Baby Boomers are not rookies when it comes to house hunting because they probably bought their first home years ago. Just because they have experience in the homebuying process doesn’t mean they can’t make mistakes along the way this time around. House hunting during retirement may mean they need to look out for different things as opposed to when they were house hunting in their early 20s and 30s.
The house hunting process may have changed as well as their lifestyle choices. It’s important for Baby Boomers to plan ahead and prepare to age in place so they can grow comfortably in their new home. Here we list five mistakes retirees should avoid while house hunting.
Not having a plan – Retirees should have an aging-in-place plan that meets their home and lifestyle preferences. If they don’t have a plan about what they want in their home to enjoy their Golden Years then it will become a task for someone else to make those decisions for them. They should ask themselves what they want in their home and community in order to live comfortably without needing too much assistance from others.
Not looking for specific home features – Many homes don’t have the right features that retirees may need in the long run that allow them to safely age in place. Active adults should look for no-step entries, single-floor layouts, wide doorways and hallways, elevated electric sockets, ample indoor and outdoor lighting, rocker light switches, and nonslip surfaces in bathtubs and showers.
Not choosing the right location - Location is an important part of the house hunting process. Depending on their personal preference, Baby Boomers should look for an area that meets items on their wish list. Do they want to be in a quiet suburban community, close to family, in a better climate, or in an urban neighborhood with easy access to public transportation and medical facilities? Some of these resources may impact their decision on where to buy a home as well as their quality of life. Active adults should choose a location that is based on what they want to have nearby such as family, social centers, restaurants and stores, community organizations, hospitals and clinics, continuing education programs, or faith-based institutions.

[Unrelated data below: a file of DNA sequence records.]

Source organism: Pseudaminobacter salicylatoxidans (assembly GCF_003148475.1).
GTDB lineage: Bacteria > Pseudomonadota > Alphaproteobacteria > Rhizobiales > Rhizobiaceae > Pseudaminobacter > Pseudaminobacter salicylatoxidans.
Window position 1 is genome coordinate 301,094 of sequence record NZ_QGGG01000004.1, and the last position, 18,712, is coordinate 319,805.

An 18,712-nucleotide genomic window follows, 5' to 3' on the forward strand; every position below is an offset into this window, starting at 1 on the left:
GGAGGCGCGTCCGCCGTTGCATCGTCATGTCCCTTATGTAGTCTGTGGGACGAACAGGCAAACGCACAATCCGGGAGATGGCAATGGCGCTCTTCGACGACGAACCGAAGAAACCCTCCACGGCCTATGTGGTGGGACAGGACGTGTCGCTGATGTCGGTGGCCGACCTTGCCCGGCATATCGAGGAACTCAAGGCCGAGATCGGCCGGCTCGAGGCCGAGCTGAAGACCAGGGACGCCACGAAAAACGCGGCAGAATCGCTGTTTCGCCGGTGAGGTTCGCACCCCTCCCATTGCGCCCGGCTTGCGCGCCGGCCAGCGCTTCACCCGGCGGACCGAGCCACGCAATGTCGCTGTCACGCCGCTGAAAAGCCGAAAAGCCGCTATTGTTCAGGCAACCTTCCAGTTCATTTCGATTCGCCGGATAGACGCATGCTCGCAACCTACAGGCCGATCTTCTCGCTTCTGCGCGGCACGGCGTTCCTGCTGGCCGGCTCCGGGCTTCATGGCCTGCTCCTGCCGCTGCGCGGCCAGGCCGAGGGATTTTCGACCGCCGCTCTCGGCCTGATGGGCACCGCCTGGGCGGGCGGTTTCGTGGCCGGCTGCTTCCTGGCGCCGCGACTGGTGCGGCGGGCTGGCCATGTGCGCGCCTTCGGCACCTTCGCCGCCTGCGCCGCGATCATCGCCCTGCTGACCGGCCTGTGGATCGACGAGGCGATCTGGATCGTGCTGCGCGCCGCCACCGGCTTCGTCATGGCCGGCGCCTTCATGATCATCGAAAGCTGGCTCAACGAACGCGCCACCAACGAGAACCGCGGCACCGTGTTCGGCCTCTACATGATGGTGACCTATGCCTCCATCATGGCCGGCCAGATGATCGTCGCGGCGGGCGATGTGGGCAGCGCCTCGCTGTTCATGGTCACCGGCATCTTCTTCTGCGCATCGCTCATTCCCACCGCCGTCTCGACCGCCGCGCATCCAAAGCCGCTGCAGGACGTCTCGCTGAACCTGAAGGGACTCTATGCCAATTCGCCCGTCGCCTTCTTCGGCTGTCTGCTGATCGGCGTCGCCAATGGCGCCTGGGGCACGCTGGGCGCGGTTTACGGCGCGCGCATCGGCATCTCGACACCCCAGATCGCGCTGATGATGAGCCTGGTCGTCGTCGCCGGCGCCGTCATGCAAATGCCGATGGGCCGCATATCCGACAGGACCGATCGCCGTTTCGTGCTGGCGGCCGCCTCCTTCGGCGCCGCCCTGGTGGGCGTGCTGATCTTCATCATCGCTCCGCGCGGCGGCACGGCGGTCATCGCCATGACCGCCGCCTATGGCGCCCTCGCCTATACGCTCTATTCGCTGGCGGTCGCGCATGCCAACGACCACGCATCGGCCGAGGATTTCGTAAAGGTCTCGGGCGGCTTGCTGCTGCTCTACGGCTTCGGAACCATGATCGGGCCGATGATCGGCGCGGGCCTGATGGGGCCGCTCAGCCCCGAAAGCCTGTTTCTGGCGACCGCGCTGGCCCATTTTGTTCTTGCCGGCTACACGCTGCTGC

Not checking your credit report and score – Just because retirees may have experience buying a home that doesn’t mean they can forget about having good credit during their retirement. It’s always important to get a copy of your credit report to ensure everything is accurate and in good standing. This will prepare you for any bumps in the road as well as help you get preapproved for a mortgage with a lower interest rate.
Not having a long-term budget – Some retirees are better at saving money than others, but no matter what it’s important to have a long-term budget in case there are any hidden costs and unexpected fees that may come up during the home-buying process or inspection. Just because you have factored in how much you can afford each month for the mortgage doesn’t mean you have enough saved in case the furnace stops working or the roof collapses. You may have to pay more out of pocket to hire movers or a professional to handle repairs around the house that sometimes can add up and hurt your bank account. And because retirees are already living on a fixed income, it’s even more important for them to know what their money is going towards.